Esther B. Robinson, US
- The director couldn’t make the pitch, so the team relied on prepared statements, the trailer and a recorded audio pitch from Ford describing her motivations and approach to the film.
- The trailer featured a lot of static shots with non-synchronous sound from the interior of Ford’s childhood home, and it gave a very different feeling than many other projects.
- Bertha Foundation: She’s from Long Island and would like to talk more: was very moved by the trailer.
- CBC: The story and the emotion are remarkable, but border between US and Canada can sometimes be an issue with POV/PBS.
- Simon: We’ll make it work for this project.
- Knowledge: Also shares a border, but it’s not an issue!
- WDR: Universal story about grieving, loss and family trauma. Didn’t see it as a film about race. Liked that it dared to have a slow pace — but was unsure how it would come together.
- ARTE: Trailer didn’t work as well for her because it felt so claustrophobic. The director said that the film wouldn’t be “psychotherapy for the filmmaker” in the pitch, but this CE thought that’s exactly what it was.
- BBC: Liked the trailer, but it would need to be recut for a mass audience and focus more on the Justice issue to reach a European audience and less on the personal grief angle.
- YLE: Disagrees with the BBC. Stick with what you’re doing!
- BBC: Well, then it won’t sell! (Ah, a little passionate conflict at the table, finally!)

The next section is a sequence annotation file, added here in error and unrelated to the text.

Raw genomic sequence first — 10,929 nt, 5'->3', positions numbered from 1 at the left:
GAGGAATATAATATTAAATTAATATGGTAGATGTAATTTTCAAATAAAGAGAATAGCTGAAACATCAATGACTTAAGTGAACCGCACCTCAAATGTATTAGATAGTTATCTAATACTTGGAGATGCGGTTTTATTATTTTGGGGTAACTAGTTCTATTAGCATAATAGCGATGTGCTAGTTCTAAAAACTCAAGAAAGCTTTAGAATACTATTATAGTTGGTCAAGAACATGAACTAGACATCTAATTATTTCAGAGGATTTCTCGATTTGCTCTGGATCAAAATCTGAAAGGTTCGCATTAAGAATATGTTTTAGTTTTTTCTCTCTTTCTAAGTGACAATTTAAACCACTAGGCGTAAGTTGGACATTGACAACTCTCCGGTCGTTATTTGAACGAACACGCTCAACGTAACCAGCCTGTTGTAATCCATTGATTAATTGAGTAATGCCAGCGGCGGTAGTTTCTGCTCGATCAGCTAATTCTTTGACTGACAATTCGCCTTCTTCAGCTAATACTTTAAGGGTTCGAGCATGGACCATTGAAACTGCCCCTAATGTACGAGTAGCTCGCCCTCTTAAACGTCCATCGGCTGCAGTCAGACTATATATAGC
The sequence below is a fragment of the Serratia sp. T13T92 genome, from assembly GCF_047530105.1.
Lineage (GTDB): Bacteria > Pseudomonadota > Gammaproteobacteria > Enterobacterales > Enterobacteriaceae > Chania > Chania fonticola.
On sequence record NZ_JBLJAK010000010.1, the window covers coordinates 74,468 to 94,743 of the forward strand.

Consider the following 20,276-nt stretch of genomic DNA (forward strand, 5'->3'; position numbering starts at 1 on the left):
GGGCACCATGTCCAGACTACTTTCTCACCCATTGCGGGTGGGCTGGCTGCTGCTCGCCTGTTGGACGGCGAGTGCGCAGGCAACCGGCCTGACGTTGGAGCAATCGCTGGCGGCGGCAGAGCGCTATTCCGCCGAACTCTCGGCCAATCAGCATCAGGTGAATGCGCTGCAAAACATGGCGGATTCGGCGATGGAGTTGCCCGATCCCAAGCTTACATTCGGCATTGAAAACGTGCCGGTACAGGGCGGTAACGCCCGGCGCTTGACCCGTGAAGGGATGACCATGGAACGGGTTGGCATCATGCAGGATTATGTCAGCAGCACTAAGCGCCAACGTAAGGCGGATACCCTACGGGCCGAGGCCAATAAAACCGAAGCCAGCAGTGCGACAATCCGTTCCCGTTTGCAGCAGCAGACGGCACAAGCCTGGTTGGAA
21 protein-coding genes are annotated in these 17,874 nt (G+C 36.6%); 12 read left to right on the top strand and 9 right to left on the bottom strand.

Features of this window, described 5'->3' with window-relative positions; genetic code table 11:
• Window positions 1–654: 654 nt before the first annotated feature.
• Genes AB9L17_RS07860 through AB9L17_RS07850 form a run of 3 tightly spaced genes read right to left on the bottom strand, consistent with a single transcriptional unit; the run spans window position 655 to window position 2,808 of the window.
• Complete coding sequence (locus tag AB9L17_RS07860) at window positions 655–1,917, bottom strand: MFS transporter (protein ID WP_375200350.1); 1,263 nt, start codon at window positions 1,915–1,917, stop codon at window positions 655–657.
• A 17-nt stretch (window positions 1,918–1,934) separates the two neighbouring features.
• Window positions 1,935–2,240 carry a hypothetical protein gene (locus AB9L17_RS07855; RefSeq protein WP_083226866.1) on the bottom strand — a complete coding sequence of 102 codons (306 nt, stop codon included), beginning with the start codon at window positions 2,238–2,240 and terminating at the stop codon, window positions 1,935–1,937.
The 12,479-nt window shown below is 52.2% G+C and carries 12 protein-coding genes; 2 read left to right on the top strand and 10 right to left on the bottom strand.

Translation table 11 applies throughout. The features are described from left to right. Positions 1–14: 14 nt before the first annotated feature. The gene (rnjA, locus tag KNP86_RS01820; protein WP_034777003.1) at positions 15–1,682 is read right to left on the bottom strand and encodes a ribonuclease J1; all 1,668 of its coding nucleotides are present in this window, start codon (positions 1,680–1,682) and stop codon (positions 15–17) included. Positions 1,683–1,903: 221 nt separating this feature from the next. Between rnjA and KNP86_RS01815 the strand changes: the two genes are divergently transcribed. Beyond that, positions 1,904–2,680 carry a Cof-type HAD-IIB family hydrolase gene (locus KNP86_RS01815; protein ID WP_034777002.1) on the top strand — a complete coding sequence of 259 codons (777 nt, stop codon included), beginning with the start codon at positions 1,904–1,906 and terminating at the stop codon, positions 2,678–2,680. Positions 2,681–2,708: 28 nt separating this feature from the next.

- SVT: Trailer really gets the one emotion down well, but wants to see if the rest of the film will develop more.
- A trailer can be polarizing, and this project split the CEs along stylistic lines.
- What may be “played out” in the U.S. (stories on the “justice”), might seem like a fresh take in Europe.
THE KILLING FIELDS OF SRI LANKA
Follow up on a journalistic report about the genocide in Sri Lanka that occurred under a media blackout. -But the filmakers have footage that was smuggled out to reveal the atrocity.
Zoe Sale, UK
- Can a documentary make a difference?
- Britdoc: Completely behind this program. This needs international attention.
- Bertha: Supported it already and would like to add additional production money.
- Ikon: Extremely powerful and disturbing and would like to follow up.
- NRK: It’s one of the most important stories of war crimes in the last 10-15 years.
- TVO: What makes this work are the personal testimonies and strong character-driven narratives.
- CBC: Was familiar with the earlier journalistic report, and we’re struggling with how to get this on air. The images are fairly graphic and there’s a real limit to how much of that you can show and find an audience.
- ZDF/ARTE: Feels this kind of program gets at the fundamental heart of documentary making.
- ITVS: Don’t think it will work for a U.S. audience because of the unclear narrative and assault of disturbing imagery.
- POV: Could find a home on Frontline more than POV.
- Disturbing material, no matter how important, is still a risk and a challenge for broadcasters.
- The CEs were very sympathetic to the “important story” told with first-hand accounts and wanted to make it work.
- Lots of foundation money in on this untold, horrific story.
A SHTETL IN THE CARIBBEAN
The “Moderator’s Hat” Pitch: This was a project picked out of a group of business cards placed in a hat. As such, there was no trailer ready and the pitch team talked for the 8 minutes about the genesis of their project, an examination of an enclave of Jews in the Caribbean.
Sherman De Jesus
Cecile van Eijk